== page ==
- Terje Langeland
- Brian Hildenbrant, right, and Curt Curtis were arrested for trespassing during the NATO gathering in October.
A controversial "security zone," set up by Colorado Springs police during a military summit at The Broadmoor hotel last fall, is now being challenged on two fronts.
Brian Hildenbrandt, one of two men who were arrested for allegedly entering the sealed-off area during an Oct. 8-9 gathering of defense ministers from the North Atlantic Treaty Organization, sued the City of Colorado Springs last week, claiming his civil liberties were infringed upon.
"It's a violation of our constitutional rights, what happened that day," Hildenbrandt said in an interview.
In a separate case, the Colorado chapter of the American Civil Liberties Union has already sued the city on behalf of a group of peace protesters who were denied entry into the area.
The ACLU is not representing Hildenbrandt, a geotechnical engineer who says he doesn't belong to any activist groups and was not in the area to protest.
Checking it out
Citing security concerns, police closed off an area extending two blocks in all directions from The Broadmoor during the NATO summit, forcing neighborhood residents to drive through checkpoints and show identification.
Hildenbrandt says he and his employee, Curt Curtis, were driving through the area on Oct. 8 when they saw the concrete barriers and decided to find out what was going on. They parked their truck, got out and began walking along the barriers.
The two men claim they were standing at the edge of a barrier when a military police officer threatened them with arrest. The two started walking away but were arrested shortly after by Springs police.
The city attorney's office, meanwhile, maintains the two men crossed the barriers.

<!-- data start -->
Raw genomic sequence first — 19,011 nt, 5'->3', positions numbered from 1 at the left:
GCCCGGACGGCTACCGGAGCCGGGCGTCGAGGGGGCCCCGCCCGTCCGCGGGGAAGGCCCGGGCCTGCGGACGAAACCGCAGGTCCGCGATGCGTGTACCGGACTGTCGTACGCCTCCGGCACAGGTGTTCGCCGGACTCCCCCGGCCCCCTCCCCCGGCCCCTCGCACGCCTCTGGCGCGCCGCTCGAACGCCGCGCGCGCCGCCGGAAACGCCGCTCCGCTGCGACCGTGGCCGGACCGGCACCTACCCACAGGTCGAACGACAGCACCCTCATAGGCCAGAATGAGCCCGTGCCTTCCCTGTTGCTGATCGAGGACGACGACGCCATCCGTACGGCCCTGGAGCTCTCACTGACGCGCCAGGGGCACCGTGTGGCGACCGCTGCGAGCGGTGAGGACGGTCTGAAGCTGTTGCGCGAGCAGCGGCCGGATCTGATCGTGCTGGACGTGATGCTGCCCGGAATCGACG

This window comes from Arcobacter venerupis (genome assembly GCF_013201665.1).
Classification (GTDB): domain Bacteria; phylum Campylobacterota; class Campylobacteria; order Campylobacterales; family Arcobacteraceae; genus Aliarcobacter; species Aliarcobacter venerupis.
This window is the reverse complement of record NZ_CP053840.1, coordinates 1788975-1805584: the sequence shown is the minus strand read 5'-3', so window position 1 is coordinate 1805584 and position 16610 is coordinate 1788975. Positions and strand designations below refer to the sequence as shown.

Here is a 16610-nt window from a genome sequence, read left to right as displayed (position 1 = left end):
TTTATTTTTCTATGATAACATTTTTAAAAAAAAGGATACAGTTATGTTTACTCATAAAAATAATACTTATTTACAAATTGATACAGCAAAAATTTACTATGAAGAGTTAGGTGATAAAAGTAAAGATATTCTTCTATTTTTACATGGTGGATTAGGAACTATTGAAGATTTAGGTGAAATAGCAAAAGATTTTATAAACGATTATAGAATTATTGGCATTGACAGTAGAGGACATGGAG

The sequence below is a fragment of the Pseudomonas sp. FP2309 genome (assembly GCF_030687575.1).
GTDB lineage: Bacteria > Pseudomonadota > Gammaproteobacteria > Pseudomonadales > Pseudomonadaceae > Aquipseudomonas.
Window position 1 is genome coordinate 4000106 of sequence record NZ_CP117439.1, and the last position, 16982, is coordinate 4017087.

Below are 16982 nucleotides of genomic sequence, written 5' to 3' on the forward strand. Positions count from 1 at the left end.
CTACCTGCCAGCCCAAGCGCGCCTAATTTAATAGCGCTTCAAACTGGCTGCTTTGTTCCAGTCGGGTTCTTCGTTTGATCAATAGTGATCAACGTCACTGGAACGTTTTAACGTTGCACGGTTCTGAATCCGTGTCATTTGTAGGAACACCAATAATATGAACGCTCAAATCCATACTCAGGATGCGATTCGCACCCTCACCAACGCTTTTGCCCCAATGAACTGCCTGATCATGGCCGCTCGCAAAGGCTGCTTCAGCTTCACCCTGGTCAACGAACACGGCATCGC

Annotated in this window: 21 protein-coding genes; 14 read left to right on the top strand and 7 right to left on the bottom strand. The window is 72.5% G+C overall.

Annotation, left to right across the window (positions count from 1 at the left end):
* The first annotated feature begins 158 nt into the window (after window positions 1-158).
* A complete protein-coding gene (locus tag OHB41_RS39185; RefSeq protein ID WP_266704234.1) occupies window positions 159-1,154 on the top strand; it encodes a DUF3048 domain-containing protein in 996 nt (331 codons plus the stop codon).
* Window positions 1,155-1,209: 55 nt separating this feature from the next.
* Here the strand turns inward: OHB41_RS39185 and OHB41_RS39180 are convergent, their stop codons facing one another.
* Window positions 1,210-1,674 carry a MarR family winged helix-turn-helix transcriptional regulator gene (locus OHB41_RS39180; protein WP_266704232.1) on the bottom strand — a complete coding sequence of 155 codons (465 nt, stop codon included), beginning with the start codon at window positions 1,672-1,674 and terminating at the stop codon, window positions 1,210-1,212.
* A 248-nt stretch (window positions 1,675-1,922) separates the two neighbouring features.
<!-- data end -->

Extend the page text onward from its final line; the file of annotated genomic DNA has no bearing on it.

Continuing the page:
"They're claiming that they never went into the prohibited area, and we dispute that," said Tom Marrese, a lawyer for the city. "The lawsuit makes it sound like they never went into the restricted area and were just arrested for no reason, and that's false."
While in custody, Curtis and Hildenbrandt were interrogated by FBI agents and by an undercover police officer masquerading as a peace protester. Police also searched their truck.
The two were cited with trespassing. However, after months of preparations and court appearances, city prosecutors dropped the charges just as the case was set to go to trial.
Hildenbrandt says he's now suing the city because police violated his civil liberties including the First Amendment right to peaceful assembly and the Fourth Amendment protection against unreasonable search and seizure. He also says the city's prosecution of him and Curtis was an effort to harass them.
Hildenbrandt's lawsuit also challenges the legality of the "security zone" itself. While police had the right to protect the NATO summit, sealing off such a large public area around The Broadmoor was a draconian measure that should not be repeated, Hildenbrandt argues.
"I think it sets a bad precedent for future 'security zones' in the city," he said.
Hildenbrandt is asking for a jury trial and damages to cover his attorney's fees from the current suit as well as the city's past effort to prosecute him. He said Curtis decided not to join the lawsuit for financial reasons.
The lawsuit is similar to another one filed in March by the ACLU on behalf of members of Citizens for Peace in Space, a local peace group. In the still-pending suit, members of the group claim police violated their First Amendment rights by blocking them from demonstrating on a public sidewalk outside The Broadmoor during the summit.
Like Hildenbrandt, the ACLU argues the "security zone" was an unreasonable measure.
Marrese, however, says the zone was prudent: "We believe that the size of the security area was reasonable, considering the type of threats that exist today."
-- Terje Langeland